UBC Undergraduate Research

Irving K. Barber Learning Centre Active Workstation Belanger, Leo; Bhide, Sanika; Evangelista, Jan Louis; Hollingworth, Max; Tuli, Mahir 2018-05-15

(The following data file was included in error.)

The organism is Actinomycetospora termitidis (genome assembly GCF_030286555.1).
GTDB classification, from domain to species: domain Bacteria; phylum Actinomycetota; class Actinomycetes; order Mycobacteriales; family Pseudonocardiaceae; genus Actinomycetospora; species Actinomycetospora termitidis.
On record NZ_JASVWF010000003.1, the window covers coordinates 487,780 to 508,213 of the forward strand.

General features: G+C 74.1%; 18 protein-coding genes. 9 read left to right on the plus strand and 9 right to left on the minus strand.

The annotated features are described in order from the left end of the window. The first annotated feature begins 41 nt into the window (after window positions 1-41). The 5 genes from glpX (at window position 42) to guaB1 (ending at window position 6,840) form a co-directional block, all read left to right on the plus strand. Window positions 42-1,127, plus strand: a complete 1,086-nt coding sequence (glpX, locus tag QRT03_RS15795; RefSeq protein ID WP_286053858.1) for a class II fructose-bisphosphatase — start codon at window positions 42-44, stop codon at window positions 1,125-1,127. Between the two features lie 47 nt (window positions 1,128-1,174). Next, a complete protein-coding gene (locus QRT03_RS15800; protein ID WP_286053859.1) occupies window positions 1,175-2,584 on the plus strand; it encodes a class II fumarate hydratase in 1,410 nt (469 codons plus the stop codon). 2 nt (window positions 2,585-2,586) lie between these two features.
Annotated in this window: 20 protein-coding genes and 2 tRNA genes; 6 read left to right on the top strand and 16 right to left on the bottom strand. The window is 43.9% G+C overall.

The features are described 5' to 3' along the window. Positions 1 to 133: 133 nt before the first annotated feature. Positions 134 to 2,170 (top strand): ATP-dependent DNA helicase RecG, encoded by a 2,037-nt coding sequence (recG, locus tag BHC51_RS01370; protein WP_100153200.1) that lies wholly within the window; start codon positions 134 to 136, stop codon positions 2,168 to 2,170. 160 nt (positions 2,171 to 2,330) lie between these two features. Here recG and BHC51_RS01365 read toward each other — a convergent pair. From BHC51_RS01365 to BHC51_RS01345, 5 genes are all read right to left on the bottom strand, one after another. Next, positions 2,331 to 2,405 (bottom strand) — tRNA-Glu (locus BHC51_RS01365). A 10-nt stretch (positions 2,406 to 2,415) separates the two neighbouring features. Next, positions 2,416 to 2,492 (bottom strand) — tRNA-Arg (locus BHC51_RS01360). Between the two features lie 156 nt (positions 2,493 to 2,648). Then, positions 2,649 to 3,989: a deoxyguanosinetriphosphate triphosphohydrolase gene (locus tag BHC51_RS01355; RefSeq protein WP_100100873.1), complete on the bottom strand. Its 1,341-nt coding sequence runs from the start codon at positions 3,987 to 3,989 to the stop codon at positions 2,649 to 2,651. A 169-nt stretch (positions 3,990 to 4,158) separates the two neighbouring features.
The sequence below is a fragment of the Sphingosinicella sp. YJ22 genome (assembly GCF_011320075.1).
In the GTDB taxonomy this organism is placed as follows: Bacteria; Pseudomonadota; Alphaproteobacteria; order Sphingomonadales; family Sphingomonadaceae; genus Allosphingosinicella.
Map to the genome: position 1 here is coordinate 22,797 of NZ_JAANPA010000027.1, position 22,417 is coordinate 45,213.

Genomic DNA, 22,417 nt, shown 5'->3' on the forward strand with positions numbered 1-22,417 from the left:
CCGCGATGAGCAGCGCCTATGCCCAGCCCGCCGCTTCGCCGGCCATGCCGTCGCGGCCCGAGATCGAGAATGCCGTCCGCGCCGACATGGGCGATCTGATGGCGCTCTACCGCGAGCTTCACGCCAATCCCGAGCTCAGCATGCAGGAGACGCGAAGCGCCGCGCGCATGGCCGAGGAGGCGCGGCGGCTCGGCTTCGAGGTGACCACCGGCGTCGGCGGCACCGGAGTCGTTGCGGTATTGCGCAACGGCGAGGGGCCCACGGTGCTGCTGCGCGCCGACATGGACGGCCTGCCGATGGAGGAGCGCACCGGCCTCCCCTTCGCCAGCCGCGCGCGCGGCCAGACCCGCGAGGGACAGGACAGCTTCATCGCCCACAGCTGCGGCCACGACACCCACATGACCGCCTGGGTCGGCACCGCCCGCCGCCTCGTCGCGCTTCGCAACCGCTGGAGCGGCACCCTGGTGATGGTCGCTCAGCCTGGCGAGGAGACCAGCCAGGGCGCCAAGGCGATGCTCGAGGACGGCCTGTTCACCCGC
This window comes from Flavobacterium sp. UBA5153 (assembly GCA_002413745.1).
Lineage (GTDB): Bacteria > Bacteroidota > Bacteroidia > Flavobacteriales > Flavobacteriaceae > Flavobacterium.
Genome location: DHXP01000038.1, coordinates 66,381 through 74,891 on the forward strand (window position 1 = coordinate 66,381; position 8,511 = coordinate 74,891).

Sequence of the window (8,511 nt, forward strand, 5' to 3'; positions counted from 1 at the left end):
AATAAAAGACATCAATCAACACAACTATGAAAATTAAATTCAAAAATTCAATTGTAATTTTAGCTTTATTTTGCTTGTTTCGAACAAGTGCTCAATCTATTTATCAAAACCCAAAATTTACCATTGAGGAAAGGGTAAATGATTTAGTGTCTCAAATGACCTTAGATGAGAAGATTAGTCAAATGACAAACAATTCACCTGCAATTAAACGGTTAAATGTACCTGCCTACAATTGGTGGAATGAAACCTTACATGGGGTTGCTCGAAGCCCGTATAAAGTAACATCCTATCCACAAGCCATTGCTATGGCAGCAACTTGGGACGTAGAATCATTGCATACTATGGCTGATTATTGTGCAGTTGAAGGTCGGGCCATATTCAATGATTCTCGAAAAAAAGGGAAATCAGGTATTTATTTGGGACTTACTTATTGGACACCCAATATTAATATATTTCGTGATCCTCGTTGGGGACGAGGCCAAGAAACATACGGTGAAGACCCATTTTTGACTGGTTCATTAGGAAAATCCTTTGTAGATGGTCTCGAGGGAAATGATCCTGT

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UBC Social Ecological Economic Development Studies (SEEDS) Sustainability Program  Student Research Report            Irving K. Barber Learning Centre Active Workstation Leo Belanger, Sanika Bhide, Jan Louis Evangelista, Max Hollingworth, Mahir Tuli  University of British Columbia EECE 400/409/419/429/439/469 Themes: Wellbeing, Energy, Health May 15, 2018       Disclaimer: “UBC SEEDS Sustainability Program provides students with the opportunity to share the findings of their studies, as well as their opinions, conclusions and recommendations with the UBC community. The reader should bear in mind that this is a student research project/report and is not an official document of UBC. Furthermore, readers should bear in mind that these reports may not reflect the current status of activities at UBC. We urge you to contact the research persons mentioned in a report or the SEEDS Sustainability Program representative about the current status of the subject matter of a project/report”.  IKBLC Active Workstation         Design Rationale  Table of Contents  Table of Contents 1 Introduction 2 1. System Architecture 3 1.1 Subsystem Design 4 1.1.1 Sensor Subsystem Design 4 2. System Components 5 2.1 Workstation 5 2.1.1 Exercise Bike 5 2.1.2 Table/Desk 6 2.2.1 On-Site Windows-based Computer 6 2.2.2 Wahoo RPM Cadence Sensor 6 2.2.3 ANT+ USB Receiver 7 2.3 Software 7 2.3.1 Web Application 7 2.3.1.1 Authentication 7 2.3.1.2 User Interface 8 2.3.1.3 Viewing Statistics 12 2.3.1.4 Security (SSL Certificate) 13 2.3.1.5 User/Web Application Management 14 2.3.1.5.1 Blocking Other Users When the Bike is Occupied 14 2.3.1.5.2 User Ending Their Session 14 2.3.1.5.3 User Timeout 14 2.3.1.5.4 Hashing CWL Username Login 15 2.3.1.5.5 Blocking Invalid Input on Front-End 15 2.3.2 Servers 15 2.3.2.1 Web Server 15 2.3.3 Database 16 2.3.4 Workstation Application 18 2.3.5 Tweeter Application 18 3. References 20 4. Appendix A 22  1  IKBLC Active Workstation         Design Rationale  Introduction The Irving K Barber Learning Centre proposes the “Active Workstation” project to a group of engineering Capstone students. Team 41 is the student group selected to bring the project to fruition.  The workstation incorporates two under desk bikes along with an adjustable desk and a web-application. Students are able to study while pedaling on the under desk bike. Their usage statistics are tracked through a web application. The students log-In to the application using their CWL username to record distance travelled, current RPM (speed), calories burnt, and total time spent on the workstation. This document discusses the design elements of the completed product. All design choices are made in relation to the requirements specification document; requirement code met will be in brackets.    2  IKBLC Active Workstation         Design Rationale  1. System Architecture  The system consists of four hardware components, namely a stationary bike, sensors, and a user’s personal device. The user only interacts with two hardware components -  the bike, and a personal device.   Sensors attached to the cranks of the bike obtain usage data, such as revolutions per minute (RPM). The sensor data is sent wirelessly to a local server through means of ANT+ protocol [1]. The local server uploads this data to a online server on the Amazon Web Server (AWS) platform [2]. Necessary actions are executed on the data, such as to either save data on the database or display data on the web application. The user can access the web application through means of their personal device, which can any browser enabled device .   Figure 1 gives an illustration of the overall system architecture.    Figure 1. The high level design  3  IKBLC Active Workstation         Design Rationale  1.1 Subsystem Design  1.1.1 Sensor Subsystem Design  In order to use the sensor subsystem of the Active Workstation, the subsystem requires two consumer-grade hardware components. These components are: 1. Wahoo RPM Cadence Sensor [3] 2. ANT+ USB Stick [4]  Figure 2 gives an illustration of the how these components communicate with the local server.   Figure 2. System diagram for the software components of the project 4  IKBLC Active Workstation         Design Rationale  The Wahoo RPM Cadence sensor is attached to the cranks of the bike pedals with double sided tape. The sensor logs the RPM reading with a refresh rate of one second. The sensor data is received by an ANT+ USB adapter attached to the local server. The ANT+ USB adapter communicates with the Wahoo RPM Cadence sensor using the ANT+ wireless protocol. The ANT+ protocol is a wireless protocol designed for use with fitness and health devices, with support for a large variety of sensors, transmitters and receivers.   The software for reading the sensor data resides in the same NodeJS program that communicates with the web server using SocketIO. The NodeJS program uses two Node Package Manager (NPM) modules to read the sensor data. These are: 1. libusb NPM Module  2. ANT+ NPM Module  The two modules are installed as dependencies during setup and provide the necessary library functions needed to read the sensor data. The libusb NPM module provides the low-level USB communications functions needed to send and receive data to and from the sensor. The ant-plus module then uses the libusb library functions to initialize the ANT+ USB stick, attach the RPM Cadence sensor to the USB stick, and then read the cadence data. The sensor data is then available for use by the NodeJS program.  2. System Components 2.1 Workstation 2.1.1 Exercise Bike Functional requirement (F1) requires that the workstation promotes movement of a user’s body; to meet this requirement a commercially available stationary bike, the LifeSpanFitness Solo Under Desk Bike [5], is selected. The decision to go with a bike solution was made in regard to noise and ergonomics. The bike solution encourages movement of a user’s lower body, while not interfering with a user's ability to read or write at a desk. As a non-impact exercise, cycling equipment can be very quiet; this helps ensure the workstation is not audibly distracting to surrounding students (NF4). Furthermore, the LifeSpanFitness Solo Under Desk Bike uses magnetic eddy current resistance technology, which produces no noise.  5  IKBLC Active Workstation         Design Rationale  2.1.2 Table/Desk The Under Desk Bike is outfitted with a height adjustable table to provide a stable learning platform, satisfying functional requirement (F1). After examining the tallest wooden tables currently placed along IKBLC’s hallway, we determined they would be unusable due to them not being tall enough. The minimum height requirement from floor to the bottom of the table is 105cm. Even so, the optimal solution requires desk that would fit individuals with a wide range of heights, this can only be met using a height adjustable table. The minimum width requirement is 230cm, to ensure it can fit two bikes side by side. For these reasons a height adjustable table was ordered with the required dimensions. Non-functional requirement (NF6) states that the solution must fit with the decor of IKBLC. Decor in IKBLC is primarily wooden and metallic, with colors such as light brown and dark brown. The selected table has a simple wooden finish similar to that already in IKBLC.  2.2.1 On-Site Windows-based Computer  A computer running the Windows 10 operating system with a wired connection to the internet acts as the local server. It runs an application that reads data from the USB receiver and transmits data to the web server. The Windows 10 computer requires the minimum specifications to run Windows 10 [6]. The computer may be of a small form factor and must maintain an always on state. The computer satisfies non-functional requirement (NF2), which specifies that the system must be easily maintainable and serviceable by UBC IT; UBC IT has staff proficient in Windows 10 machines. UBC IT will be providing the computer to IKBLC, and this satisfies constraint (C2), which stipulates that the system is a cost-effective solution. 2.2.2 Wahoo RPM Cadence Sensor The active workstation uses a consumer-grade cadence sensor called the Wahoo RPM Cadence Sensor [3] for reading the RPM of the Under Desk Bike. The sensor is attached to the Under Desk Bike pedal shaft through means of double sided tape, it is then wrapped in silicone self fusing tape 1” to prevent knocks causing it to fall off and to dissuade theft. The sensor uses accelerometer technology to form accurate RPM readings. The sensor is able to communicate with other devices using either the Bluetooth wireless protocol or the ANT+ wireless protocol. For this system, the team uses the ANT+ wireless communication protocol to transfer sensor data to an ANT+ USB receiver.  This sensor will be part of the system that will satisfy the functional requirement (F2), which is to provide users the ability to track their usage of the active workstation. The sensor we chose only provides RPM readings as opposed to RPM and speed, these conversions will be performed by our own calculations using the existing on-site computer, thus reducing costs. Since the Wahoo Cadence sensor is a consumer sensor, it also satisfies the non-functional requirement NF2, which requires that any component of the active workstation be easily serviceable or replaceable by UBC IT or third party manufacturer. In the case of low battery a replacement CR2032 coin cell battery should be used, refer to [7] for further detail.  6  IKBLC Active Workstation         Design Rationale  2.2.3 ANT+ USB Receiver The active workstation uses an ANT+ USB Receiver to communicate and receive data with the Wahoo Cadence sensor. As stated in section 2.2.2 Wahoo Cadence Sensor, the sensor transmits its cadence data using the ANT+ wireless protocol or the Bluetooth wireless protocol. Due to the ANT+ wireless protocol’s ability to connect sensors with receivers using an automatic pairing process, the ANT+ wireless protocol is the communication protocol of choice for the active workstation application. The ANT+ to USB Receiver is connected to the on-site computer using a USB-A port and can be initialized and read using the Zadig WinUSB driver [8] installed on the Windows 10 computer and the NodeJS libusb library used by the workstation application.  The ANT+ to USB Receiver is an integral part of the functional requirement (F2), which will provide users with the ability to track their usage of the active workstation. Given that the ANT+ to USB Receiver is a consumer grade, stand-alone device, it also satisfies the non-functional requirement (NF2), which requires that any component of the active workstation be easily serviceable or replaceable by UBC IT or Library IT staff. Also, the cost-effectiveness budget constraint (C2) is met since the ANT+ to USB receiver is only $15.  2.3 Software 2.3.1 Web Application  The active workstation uses a web application as its primary user interface. This design choice satisfies the functional requirement (F2) which requires a user interface to track usage statistics. The web application is run on a user’s personal device and can be used to login to the workation and view statistics. The web application idea was chosen because it eliminates the need for a standalone device, such as an iPad at the workstation. This design choice decreases the cost of the project and eliminates the theft risk, which satisfies (NF3); components of the active workstation need to be secure. Furthermore, the web application allows users to access their usage statistics from anywhere, which greatly enhances the user experience, and satisfies (NF8). 2.3.1.1 Authentication  User authentication is required for the web application in order to store data for each unique user. The authentication process consists of a user entering their CWL username, and selecting a bike to use. When a user logs in for the first time, a new row is added to the “stats” table in the MySQL database, and the user is directed to the dashboard page. Authentication does not require a password to login and there are a number of reasons why this design decision was made. The client expressed that in order to keep consistent with other UBC applications, they would like CWL to be used as the authentication process for the active workstation. After meeting with UBC IT, they felt that implementing the CWL authentication system would be 7  IKBLC Active Workstation         Design Rationale  unnecessary for our project, as no personal information is stored in our database (C3,C4). On top of this, the web application is intended to be a simplistic addition to the active workstation. Both our client as well as our group did not want to dissuade users from utilizing the web application by adding unnecessary authentication requirements. By not implementing password protection, there is no need for users to spend time creating an account or going through a login process to begin a session. With this design, the user simply enters their CWL username, and selects a bike to use. This design still allows our client to categorize the user base of the application (F3). The client has programs that can query through CWL usernames to gather names, faculties, year of study, etc. Lastly, no authentication is used for a guest user, however, any data recorded during their session is still recorded and added to the cumulative stats of the bike that was utilized. In this way, the client will be able to monitor the complete use of each bike, and any user that is interested in recording their personal stats can choose to do so.  2.3.1.2 User Interface The user interface of the web application is viewed through a user’s personal device.  The user interface was modelled off of the UBC CLF (Common Look and Feel) in order to stay consistent with other UBC applications as well as the IKBLC website. The UBC CLF is implemented in all UBC web applications and provides outlines/templates to adhere to.  Once the user opens the web application, he/she is prompted to enter their CWL username. Figure 3 illustrates the home screen where a user enters their CWL username and choses a bike to work on.   When the user successfully logs In they are shown the “dashboard screen” (Figure 6). This displays current usage statistics such as speed, RPM, distance, and estimated calories. The user can now pedal and view live data. When the user is ready to end the session, the “end session” button should be clicked.   The workstation also has a cumulative statistics screen, shown in Figure 7, which contains 3 graphs detailing the cumulative usage data of the active workstation.   The user also has the option to view their own statistics, they can do this by entering their CWL username on the home screen and choosing “view statistics”, this opens a modal (Figure. 8). This modal queries the database and generates a table containing that users overall stats, the stats for that current month, or the stats generated during their previous session on the workstation. If the user wants to begin a session, they simply choose either Bike 1 or Bike 2 (provided nobody is currently using them). The web application also has an “about screen” to view details about the project, shown on Figure 5 in Appendix A.   8  IKBLC Active Workstation         Design Rationale   Figure 3 - Home Page          9  IKBLC Active Workstation         Design Rationale   Figure 6 - Dashboard Screen   10  IKBLC Active Workstation         Design Rationale   Figure 7 - Statistics Page 11  IKBLC Active Workstation         Design Rationale   2.3.1.3 Viewing Statistics Viewing statistics on the web application has been broken down into two parts - statistics for individual users and statistics for the overall workstation usage. The main function on the web application is to display the current sessions data to the user(s) of the workstation. Such data includes the RPM and speed the user is travelling at, the duration of time spent on the workstation, the distance the user has travelled and the calories burned by the user. Section 2.3.1.1 above describes the authentication process that occurs when a user logs into the workstation. In order to avoid multithreading and potential race conditions we implemented two bike objects that hold the session data for users while they are logged in. Once a user ends his or her session, by either clicking the end session button or by timing out, we then write this session data to the “stats” table (described in more detail in section 2.3.3) and then all the object’s fields are reset for the next user. Storing this session data allows us to generate the data that is displayed in a modal when the “View Statistics” button is pressed. Figure 8 below shows an example of the data that is displayed.  Figure 8 - View Statistics Modal   A screenshot of the “Statistics” page (Figure 7) is shown in section 2.3.1.2 above. This page serves to provide statistical information about the overall usage of the workstation that can be used in the library’s promotional efforts as well as providing some interesting graphical information to users of the workstation. For the graphs, we used Chart.js [9]. Most of our web application is implemented in JavaScript so we wanted to use a library that is in the same language. Additionally it provides fantastic customization, animation and responsiveness. Since 12  IKBLC Active Workstation         Design Rationale  we expect users to be visiting the web application on both laptop/desktop and mobile devices this was important.   We have implemented three graphs that nicely illustrate how much the workstation is being used. The first is a monthly breakdown of how for each bike has gone in January, February, March etc respectively. This allows the library to see if one bike is being used more than the other and see trends in how much the workstation is being used throughout the year. The second graph depicts the total distance of the workstation to date. By displaying this information the library can monitor the overall usage of the workstation and see how far users have pedalled to date which could be very useful in promotional messages. Finally, the third graph is a pie chart that breaks down how long people spend working at the workstation. With this the library can have an idea of how long people stay at the workstation and determine if the study sessions are short and frequent and therefore has many users in a single day, or if they are generally longer and more drawn out and have less daily users. Additionally, by summing the 4 segments of the pie chart the library can obtain a relatively accurate estimate of how many times the workstation has been used. There is always potential that people will use the workstation without logging in, but this will provide a good estimate.   However, implementing this created some challenges as the data for all the charts are stored in the chart objects themselves. Thus, if the server crashed or had to be restarted then all of the data we collected would be lost. To combat this, we created a second table called “saved_data” which is described in more detail in section 2.3.3 below. Whenever we detect we are in a new month we take the monthly totals from the “stats” table and write it to the appropriate month column in “saved_data” for each bike. If we detect that the year has changed, then we create two new entries in the table, one for each bike, and repeat the process. When users end their sessions we take their session time and update the time columns in the table. Storing the information in a different table like this and populating the graph data from this new table allows our statistical information to be more robust by removing the possibility of the data being lost. It also provides monthly breakdowns of usage information for each year that the workstation is installed.  2.3.1.4 Security (SSL Certificate)  A Secure Sockets Layer (SSL) Certificate [10] has been installed on the Amazon Web Services (AWS) server to add a layer of security to the web application. An SSL Certificate allows the server to initiate a secure session with browsers and all data sent between the two entities is encrypted. Having an SSL Certificate allows the padlock and HTTPS to be displayed in the address bar of browsers which will give users of the workstation confidence that their information is secure. The SSL Certificate was obtained from Let’s Encrypt which is a Certificate Authority (CA) offering free SSL Certificates that last for 90 days [11]. The certificate was installed through the Certbot ACME client [12] which also allows for automatic renewal of the SSL Certificate to ensure that it does not expire and therefore will always be secure. Installation of the certificate is dependant of the software being used and which operating system the server 13  IKBLC Active Workstation         Design Rationale  is running. Our project uses Nginx and Ubuntu 16.04. Links for both Let’s Encrypt and Certbot can be found in the list of references. There are many options when it comes to choosing a Certificate Authority and therefore an SSL Certificate. Many however, are paid and so by choosing free options like Let’s Encrypt and installing the SSL Certificate ourselves we were able to save some money. 2.3.1.5 User/Web Application Management While implementing the active workstation’s web application, many use cases had to be considered in order to ensure that the application performs all of its necessary functions without encountering issues. Such issues included making sure that only one user can log into a bike at a time, ensuring that the database is updated whether the user correctly ends their session or not, and ensuring the application is secure and unbreakable.  2.3.1.5.1 Blocking Other Users When the Bike is Occupied  Because the active workstation tracks data for each user, it was important to ensure that only one user could log into a bike at a time, and to keep track of which user was currently logged in. This function was implemented by adding a global variable to keep track of which user is currently logged in. By default, the variable is set to a constant value of -2. When a user attempts to login, their CWL username is hashed into an integer value, and compared to this global variable. As long as the variable is -2, it allows the user to login. After they are logged in, this global variable takes their hashed CWL value, and locks out any other user from logging in. If another user attempts to login, the application will check and see that the global variable is not its default value of -2, and deny access. Once the currently logged in user ends their session or a timeout occurs, the global variable will be set back to -2 which allows another user access to the bike.  2.3.1.5.2 User Ending Their Session As the main purpose of the web application is to store user data for each session on the active workstation, an “End Session” button was added to the dashboard which logs the user out and updates their stats in the database. The button makes use of sockets to acknowledge that the session has ended, and to trigger functions to update both their personal stats in the database, as well as the stats of the bike used during their session. After the button is triggered, the global variable keeping track of the current user is reset to its default value of -2, which allows other users to login.  2.3.1.5.3 User Timeout In order to ensure that the web application is unbreakable and functions correctly for all of its use cases, a timeout function was implemented. Such use cases include a user navigating away from the application without pressing the “End Session” button, or a user logging into a workstation while not being present on the bike (blocking other users from logging in). The timeout works by initiating a timer of value 0 upon user login. As the user pedals, the sensor will read rpm values greater than 0 which in turn continuously resets the timer back to 0. As soon as 14  IKBLC Active Workstation         Design Rationale  the user stops pedalling (rpm goes to 0), the timer will increment. If the timer reaches a time of 5 minutes without reading an rpm greater than 0, then the timeout will occur, causing the user to logout. This ensures that the user who is at the workstation has control over logging into the web application. It also ensures that all of the data generated by the workstation is correctly entered into the database, whether it be by a user pressing the end session button, or by a timeout occurring. One downside of this design is that if a user leaves the workstation without pressing the “End Session” button, and a new user attempts to login within 5 minutes, they will be unable to. The user will be prompted to not pedal for up to 5 minutes so that the timeout can occur. Overall, this simple timeout solution solves many of the problems encountered from our use cases without having to introduce more hardware, or two-factor authentication both of which were not wanted by our client.  2.3.1.5.4 Hashing CWL Username Login As the authentication process for our web application directly queries our MySQL database, it was very important to ensure that the inputs are hashed before any backend functionality is performed to avoid malicious activities such as SQL injections. As our front-end ensures valid CWL inputs are entered, there is not a large risk of SQL injections, however, hashing the CWL username allows for unique integer identifiers of which can be used on the backend of the web application. Originally, the application used student numbers as authentication, however, our client decided to change to CWL username after we had already wrote most of our backend using integer comparisons with student numbers. Being able to generate unique integers from a CWL username ensured that we could keep almost all of our backend as it was, and simply use the hashed CWL instead of student number.  2.3.1.5.5 Blocking Invalid Input on Front-End  In order to ensure that only valid CWL usernames are entered into our database, our front-end is set up to block any input which doesn’t adhere to the CWL username requirements. Such requirements include blocking invalid characters and numbers, ensuring that all of the characters are undercase, and ensuring the entry is between 2-8 characters long.  2.3.2 Servers 2.3.2.1 Web Server The Active Workstation web application and database resides in an Amazon Web Services EC2 Cloud Server hosted in Montreal, Canada. The AWS EC2 Instance runs on Ubuntu 16.04LTS with the following programs installed: ● Node Package Manager ● NodeJS ● Process Manager 2 ● Nginx Web Servers ● MySQL ● Git 15  IKBLC Active Workstation         Design Rationale  This is the minimum environment needed to run the web server, with the rest of the libraries being installed when the active workstation repository is downloaded onto the server and the dependencies installed. Access to the EC2 server is tightly controlled and security certificates for user access must be created by the server administrator before other users can log in. Users and administrators access the server by SSH, creating a secure connection between the server in Montreal, QC and the user’s computer anywhere in the world.  The Amazon Web Services EC2 server is an integral part of the functional requirement F2, as it hosts and runs the interface needed by users to track their workstation usage. Since the EC2 server is hosted by Amazon Web Services, it satisfies the requirement for reliability specified by non-functional requirements NF13 and the security provided by Amazon Web Services satisfies the requirement specified by NF12. Since the EC2 server is hosted in Montreal, QC, it satisfies the constraint C3, which stipulates that user data must reside in Canadian servers.  2.3.3 Database A MySQL database is being utilized to store user data and to store authentication information. MySQL was chosen as a database framework because it is a well known relational database structure that allows us to store data in rows of a table, rather than in documents. Originally, we had chosen to adhere to the MEAN software stack which included mongoDB as a database. This decision was later changed after determining which user statistics would be managed, and realizing that a relational database would offer a better structure for storing that data.   The database contains two MySQL tables that store data for the active workstation. The first is called “stats” and the description of the table is shown in Figure 9 below. It stores the statistics for each user, as well as each of the bikes. Additionally it stores authentication information so that data can be linked to each user. Data stored in this table is also used to generate the “View Statistics” modal on the front page of the web application, as well as to generate graphs on the “Statistics” page of the web application. The CWL username is hashed and stored in the “StudentID” column for use on the backend of the server. At the end of each month, the MonthCalories, MonthDistance, and MonthTime columns are reset back to 0, however, the MonthDistance for each bike is first sent to the second table for long term storage. 16  IKBLC Active Workstation         Design Rationale  Figure 9 - stats table in the MySQL database  The second MySQL table, called “saved_data,” is used to store the total distance travelled by each bike per month, as well as categorize the use times of each session. A detailed description of the table is shown below in Figure 10. Data stored in this table is used to generate graphs on the web application within the statistics page. At the start of each year, two rows are added to the table for both of the bikes. After each month, the total monthly distance travelled by each bike is retrieved from the “stats” table, and inserted into its corresponding month column within this second table. After this copy is made, the monthly data is reset to 0 within the “stats” table. Figure 10 - saved_data table in the MySQL database   17  IKBLC Active Workstation         Design Rationale  2.3.4 Workstation Application The active workstation uses a NodeJS application running on the Windows 10 workstation computer is used to interface with the ANT+ to USB Receiver in order to read cadence data from the Wahoo Cadence sensor, which the application then transmits to the AWS EC2 server via the Internet. The NodeJS application runs automatically on startup of the Windows 10 machine, allowing for continuous operation of the sensor reading process.   The workstation application is a key component of the functional requirement F2, since it reads the cadence sensor data required by users to track their workstation usage. Since the workstation application is programmed in NodeJS, a common development language, it satisfies the non-functional requirement NF2, which allows for easy migration of future development to the Library IT team. Since the computer is configured to automatically run the workstation application on computer startup, the non-functional requirement NF13 is also satisfied.  2.3.5 Tweeter Application The active workstation uses a simple NodeJS application running on the EC2 server to automatically create tweets regarding overall active workstation usage statistics on a defined interval. The application can query the database for overall usage of the workstation and the statistic to tweet is then sent out randomly. The tweets are then posted on the Twitter account @UBCTeam41 in order to engage the UBC community. As well, the Tweeter application can also send out promotional tweets in order to promote usage of the active workstation and increase awareness of the effects of sedentary behaviour. A screenshot of the results of the Tweeter application is shown below.  The Tweeter application satisfies the non-functional requirement NF7, in that it engages the community via the Twitter social media platform.   18  IKBLC Active Workstation         Design Rationale   Fig 11 - UBC Active Workstation Twitter Page             19  IKBLC Active Workstation         Design Rationale  3. References [1]"ANT+ Basics - THIS IS ANT", Thisisant.com, 2018. [Online]. Available: https://www.thisisant.com/developer/ant-plus/ant-plus-basics. [Accessed: 04- Apr- 2018].  [2]"AWS Documentation", Amazon Web Services, Inc., 2018. [Online]. Available: https://aws.amazon.com/documentation/. [Accessed: 04- Apr- 2018].  [3]"WAHOO RPM CADENCE SENSOR", Wahoo Fitness, 2018. [Online]. Available: https://eu.wahoofitness.com/devices/bike-sensors/wahoo-rpm-cadence-sensor. [Accessed: 04- Apr- 2018].  [4]"USB Ant Stick Quick Reference Guide", Garmin, 2010. [Online]. Available: http://static.garmin.com/pumac/USBAntStick_QuickReferenceGuide.pdf. [Accessed: 05- Mar- 2018].  [5]"Under Desk Peddler | Pedal Exerciser", lifespanfitness, 2018. [Online]. Available: https://www.lifespanfitness.com/canada/workplace/bike-desks/under-desk-peddler. [Accessed: 05- Apr- 2018].  [6]"Windows 10 System Requirements Specifications | Microsoft", Microsoft.com, 2018. [Online]. Available: https://www.microsoft.com/en-ca/windows/windows-10-specifications#system-specifications. [Accessed: 05- Apr- 2018].  [7]"How to Replace the RPM Cadence Battery", Wahoo Fitness Support, 2018. [Online]. Available: https://support.wahoofitness.com/hc/en-us/articles/115000336784-How-to-Replace-the-RPM-Cadence-Battery. [Accessed: 05- Apr- 2018].  [8]"Zadig - USB driver installation made easy", Zadig.akeo.ie, 2018. [Online]. Available: http://zadig.akeo.ie/. [Accessed: 05- Apr- 2018].  [9]"Chart.js | Open source HTML5 Charts for your website", Chartjs.org, 2018. [Online]. Available: http://www.chartjs.org/. [Accessed: 04- Apr- 2018].  [10]D. Abraham, "What is an SSL Certificate?", Globalsign.com, 2018. [Online]. Available: https://www.globalsign.com/en/ssl-information-center/what-is-an-ssl-certificate/. [Accessed: 05- Apr- 2018].   20  IKBLC Active Workstation         Design Rationale  [11]"Getting Started - Let's Encrypt - Free SSL/TLS Certificates", Letsencrypt.org, 2018. [Online]. Available: https://letsencrypt.org/getting-started/. [Accessed: 04- Apr- 2018].  [12]"Certbot", Certbot.eff.org, 2018. [Online]. Available: https://certbot.eff.org/#ubuntuxenial-nginx. [Accessed: 05- Apr- 2018].                                      21  IKBLC Active Workstation         Design Rationale  4. Appendix A    Figure 4 - How to Use Tab    Figure 5 - About Screen 22